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ColinDent
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(Original post by Burridge)
That was a nice way of avoiding both of the points that I made to refute your claim. Great to see that good debating etiquette is alive and well on TSR!

I'd also point to the first paragraph of the article that you quoted: "it has been a rough few weeks for Facebook since the Observer reported the Cambridge Analytica data breach. The scandal revealed how the political consulting firm might have raked up the personal information of at least 87 million Facebook users in order to influence them with tailored political ads, sent the social network’s stocks into a tailspin".

Notwithstanding, the pitfalls of Instagram are totally irrelevant to this conversation. We're specifically talking about Facebook and the Cambridge Analytica data breaches.

Did you trust Nick Clegg when he promised not to increase tuition fees? Probably - as did most people (me included) - but we were all wrong to do so, right? Nick Clegg is the Head of Communications at Facebook - lets not pretend that's a minor detail in all of this. The man has a vested interest in protecting the reputation of the company that he works for. The data breaches that occurred are still under investigation & evidence is being reviewed; I've no doubt that in the coming months the scandal will be viewed in a totally different light.

https://www.lbc.co.uk/news/cambridge...exit-leave-eu/

I'd appreciate it if you addressed both of the points I raised in the previous post. That'd be a nice place to start!
Okay point 1, you say that the over 55's are the second largest user base on Facebook, could you please provide us all with the information on which age group is the largest, or more specifically which was the largest in 2016.
Furthermore the simple fact of the matter is that more people aged 55 and over actually voted to remain in the EU than those aged in the 18-25 age group, I suppose that those particular elderly voters weren't brainwashed by Facebook!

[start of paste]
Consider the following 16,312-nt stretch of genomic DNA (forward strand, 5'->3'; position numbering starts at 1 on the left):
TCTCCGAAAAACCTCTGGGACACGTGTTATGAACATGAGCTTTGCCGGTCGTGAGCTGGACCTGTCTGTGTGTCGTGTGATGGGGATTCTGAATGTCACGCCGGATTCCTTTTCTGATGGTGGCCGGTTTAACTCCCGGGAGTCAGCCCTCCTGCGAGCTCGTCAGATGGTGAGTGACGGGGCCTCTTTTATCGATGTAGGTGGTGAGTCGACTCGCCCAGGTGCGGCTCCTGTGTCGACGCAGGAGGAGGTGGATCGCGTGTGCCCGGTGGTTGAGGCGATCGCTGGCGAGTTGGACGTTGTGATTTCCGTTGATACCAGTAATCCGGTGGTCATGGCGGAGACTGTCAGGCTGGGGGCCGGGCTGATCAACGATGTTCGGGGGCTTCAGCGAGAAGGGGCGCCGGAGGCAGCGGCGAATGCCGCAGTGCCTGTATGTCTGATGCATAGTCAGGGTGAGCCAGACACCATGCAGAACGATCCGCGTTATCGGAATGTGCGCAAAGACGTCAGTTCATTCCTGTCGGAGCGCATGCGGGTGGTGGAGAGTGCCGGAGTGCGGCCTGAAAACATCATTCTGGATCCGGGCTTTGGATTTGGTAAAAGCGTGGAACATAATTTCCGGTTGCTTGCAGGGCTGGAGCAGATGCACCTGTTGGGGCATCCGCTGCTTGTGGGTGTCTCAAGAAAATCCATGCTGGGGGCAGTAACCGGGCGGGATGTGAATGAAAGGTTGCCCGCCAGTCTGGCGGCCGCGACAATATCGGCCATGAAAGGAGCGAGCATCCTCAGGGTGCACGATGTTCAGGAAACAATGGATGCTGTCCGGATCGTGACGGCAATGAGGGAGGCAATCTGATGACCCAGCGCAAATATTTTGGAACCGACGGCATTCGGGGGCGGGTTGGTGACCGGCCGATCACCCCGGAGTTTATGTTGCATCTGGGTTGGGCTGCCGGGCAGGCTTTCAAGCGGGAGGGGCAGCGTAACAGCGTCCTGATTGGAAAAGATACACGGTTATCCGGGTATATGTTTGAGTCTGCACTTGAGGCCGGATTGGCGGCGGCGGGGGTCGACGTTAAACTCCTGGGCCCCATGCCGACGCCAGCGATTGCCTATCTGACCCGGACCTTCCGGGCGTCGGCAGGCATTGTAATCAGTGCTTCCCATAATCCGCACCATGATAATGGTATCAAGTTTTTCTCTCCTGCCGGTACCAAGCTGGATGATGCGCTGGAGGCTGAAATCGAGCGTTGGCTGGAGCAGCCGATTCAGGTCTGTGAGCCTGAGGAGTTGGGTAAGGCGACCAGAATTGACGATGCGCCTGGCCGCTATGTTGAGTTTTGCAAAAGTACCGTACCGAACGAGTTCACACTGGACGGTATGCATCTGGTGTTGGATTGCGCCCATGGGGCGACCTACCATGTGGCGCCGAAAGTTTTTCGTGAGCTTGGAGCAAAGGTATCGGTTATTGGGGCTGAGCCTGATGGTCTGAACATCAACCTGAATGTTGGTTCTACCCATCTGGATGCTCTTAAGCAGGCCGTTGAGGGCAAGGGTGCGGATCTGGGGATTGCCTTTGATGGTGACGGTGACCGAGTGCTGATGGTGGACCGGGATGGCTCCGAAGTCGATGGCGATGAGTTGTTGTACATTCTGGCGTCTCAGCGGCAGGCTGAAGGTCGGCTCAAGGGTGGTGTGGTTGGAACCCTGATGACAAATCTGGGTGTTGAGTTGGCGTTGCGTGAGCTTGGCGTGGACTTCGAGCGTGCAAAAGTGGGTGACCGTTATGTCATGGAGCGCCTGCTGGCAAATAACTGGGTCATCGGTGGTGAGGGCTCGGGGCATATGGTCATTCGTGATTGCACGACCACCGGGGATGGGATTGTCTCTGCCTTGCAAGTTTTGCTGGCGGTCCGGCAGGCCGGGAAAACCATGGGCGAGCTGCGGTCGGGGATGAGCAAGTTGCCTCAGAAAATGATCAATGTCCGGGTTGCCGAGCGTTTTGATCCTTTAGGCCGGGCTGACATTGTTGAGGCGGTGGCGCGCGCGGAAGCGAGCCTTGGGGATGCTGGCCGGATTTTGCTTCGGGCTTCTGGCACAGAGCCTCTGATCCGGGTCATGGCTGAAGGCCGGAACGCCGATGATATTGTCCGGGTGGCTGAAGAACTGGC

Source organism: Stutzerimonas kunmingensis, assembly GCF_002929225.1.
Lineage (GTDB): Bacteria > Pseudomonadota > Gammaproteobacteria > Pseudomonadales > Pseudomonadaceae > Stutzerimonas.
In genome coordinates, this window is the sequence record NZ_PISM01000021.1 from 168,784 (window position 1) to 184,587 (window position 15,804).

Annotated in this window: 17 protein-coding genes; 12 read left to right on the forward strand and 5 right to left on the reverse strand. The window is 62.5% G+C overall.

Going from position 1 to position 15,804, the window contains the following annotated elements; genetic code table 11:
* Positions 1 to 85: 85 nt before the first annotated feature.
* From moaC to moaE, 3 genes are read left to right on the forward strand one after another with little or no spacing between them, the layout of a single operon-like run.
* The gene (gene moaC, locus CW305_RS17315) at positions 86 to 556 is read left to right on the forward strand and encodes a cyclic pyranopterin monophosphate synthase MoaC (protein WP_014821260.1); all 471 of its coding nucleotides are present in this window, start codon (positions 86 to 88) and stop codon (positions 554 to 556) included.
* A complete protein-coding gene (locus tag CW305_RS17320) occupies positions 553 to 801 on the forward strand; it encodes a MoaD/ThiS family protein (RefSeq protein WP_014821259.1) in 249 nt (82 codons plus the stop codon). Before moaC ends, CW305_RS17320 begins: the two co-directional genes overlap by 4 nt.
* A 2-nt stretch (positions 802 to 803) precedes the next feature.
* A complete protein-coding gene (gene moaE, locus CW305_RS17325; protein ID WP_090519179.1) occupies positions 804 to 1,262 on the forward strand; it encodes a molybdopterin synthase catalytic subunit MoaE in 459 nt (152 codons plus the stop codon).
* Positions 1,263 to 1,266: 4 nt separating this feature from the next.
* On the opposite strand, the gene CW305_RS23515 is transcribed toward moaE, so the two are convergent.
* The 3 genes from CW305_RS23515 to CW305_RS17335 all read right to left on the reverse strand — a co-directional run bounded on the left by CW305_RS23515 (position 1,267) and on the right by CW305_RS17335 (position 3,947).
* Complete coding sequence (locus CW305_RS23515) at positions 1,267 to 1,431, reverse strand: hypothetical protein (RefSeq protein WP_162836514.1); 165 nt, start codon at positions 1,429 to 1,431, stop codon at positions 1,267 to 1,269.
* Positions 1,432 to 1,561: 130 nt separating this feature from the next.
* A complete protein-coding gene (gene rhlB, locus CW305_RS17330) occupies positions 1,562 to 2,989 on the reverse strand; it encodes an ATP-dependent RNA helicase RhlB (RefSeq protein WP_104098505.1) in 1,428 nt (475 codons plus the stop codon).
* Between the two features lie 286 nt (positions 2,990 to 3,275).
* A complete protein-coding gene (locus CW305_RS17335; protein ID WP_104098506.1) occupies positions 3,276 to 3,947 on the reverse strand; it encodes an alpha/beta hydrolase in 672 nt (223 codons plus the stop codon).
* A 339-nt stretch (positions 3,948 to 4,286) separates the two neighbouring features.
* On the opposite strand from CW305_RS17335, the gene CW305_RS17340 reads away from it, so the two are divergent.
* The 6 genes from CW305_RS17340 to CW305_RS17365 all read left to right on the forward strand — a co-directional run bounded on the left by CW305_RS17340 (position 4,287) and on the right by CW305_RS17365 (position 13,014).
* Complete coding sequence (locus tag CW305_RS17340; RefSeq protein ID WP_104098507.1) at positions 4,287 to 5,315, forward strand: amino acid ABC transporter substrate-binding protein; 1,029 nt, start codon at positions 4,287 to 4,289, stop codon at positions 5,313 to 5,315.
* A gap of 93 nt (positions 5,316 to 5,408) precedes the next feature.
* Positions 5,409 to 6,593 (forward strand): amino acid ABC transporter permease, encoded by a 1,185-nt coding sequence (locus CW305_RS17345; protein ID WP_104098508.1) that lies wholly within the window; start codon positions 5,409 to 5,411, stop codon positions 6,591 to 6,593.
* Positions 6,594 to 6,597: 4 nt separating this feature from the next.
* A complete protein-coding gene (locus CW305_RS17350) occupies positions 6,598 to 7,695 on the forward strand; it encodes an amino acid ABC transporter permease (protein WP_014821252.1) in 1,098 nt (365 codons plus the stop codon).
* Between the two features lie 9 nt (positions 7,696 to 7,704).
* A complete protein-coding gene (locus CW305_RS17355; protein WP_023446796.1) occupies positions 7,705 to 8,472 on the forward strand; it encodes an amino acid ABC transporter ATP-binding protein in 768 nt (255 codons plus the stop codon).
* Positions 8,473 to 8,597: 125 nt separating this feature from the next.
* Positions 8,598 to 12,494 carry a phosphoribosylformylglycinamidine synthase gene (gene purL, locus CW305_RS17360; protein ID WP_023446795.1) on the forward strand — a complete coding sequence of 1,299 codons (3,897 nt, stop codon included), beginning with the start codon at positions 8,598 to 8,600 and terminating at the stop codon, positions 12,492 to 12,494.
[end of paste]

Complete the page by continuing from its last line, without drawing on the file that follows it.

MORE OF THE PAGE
On point 2 there are no facts about how many people were in some way influenced by Facebook so all your figures are merely conjecture, they are no more provable than me questioning how many people ( particularly older voters) were scared into voting remain because of Cameron and Osbourne's project fear bs or duped into doing so by following the instructions on the how to fill in your postal vote leaflet which conveniently had a cross in the remain box, until the electoral commission forced them to change it that is.
And on your last point no I don't believe a word that comes out of Nick Clegg's mouth, but you remainers did during the referendum.
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Burridge
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(Original post by ColinDent)
Okay point 1, you say that the over 55's are the second largest user base on Facebook, could you please provide us all with the information on which age group is the largest, or more specifically which was the largest in 2016.
Furthermore the simple fact of the matter is that more people aged 55 and over actually voted to remain in the EU than those aged in the 18-25 age group, I suppose that those particular elderly voters weren't brainwashed by Facebook!
On point 2 there are no facts about how many people were in some way influenced by Facebook so all your figures are merely conjecture, they are no more provable than me questioning how many people ( particularly older voters) were scared into voting remain because of Cameron and Osbourne's project fear bs or duped into doing so by following the instructions on the how to fill in your postal vote leaflet which conveniently had a cross in the remain box, until the electoral commission forced them to change it that is.
And on your last point no I don't believe a word that comes out of Nick Clegg's mouth, but you remainers did during the referendum.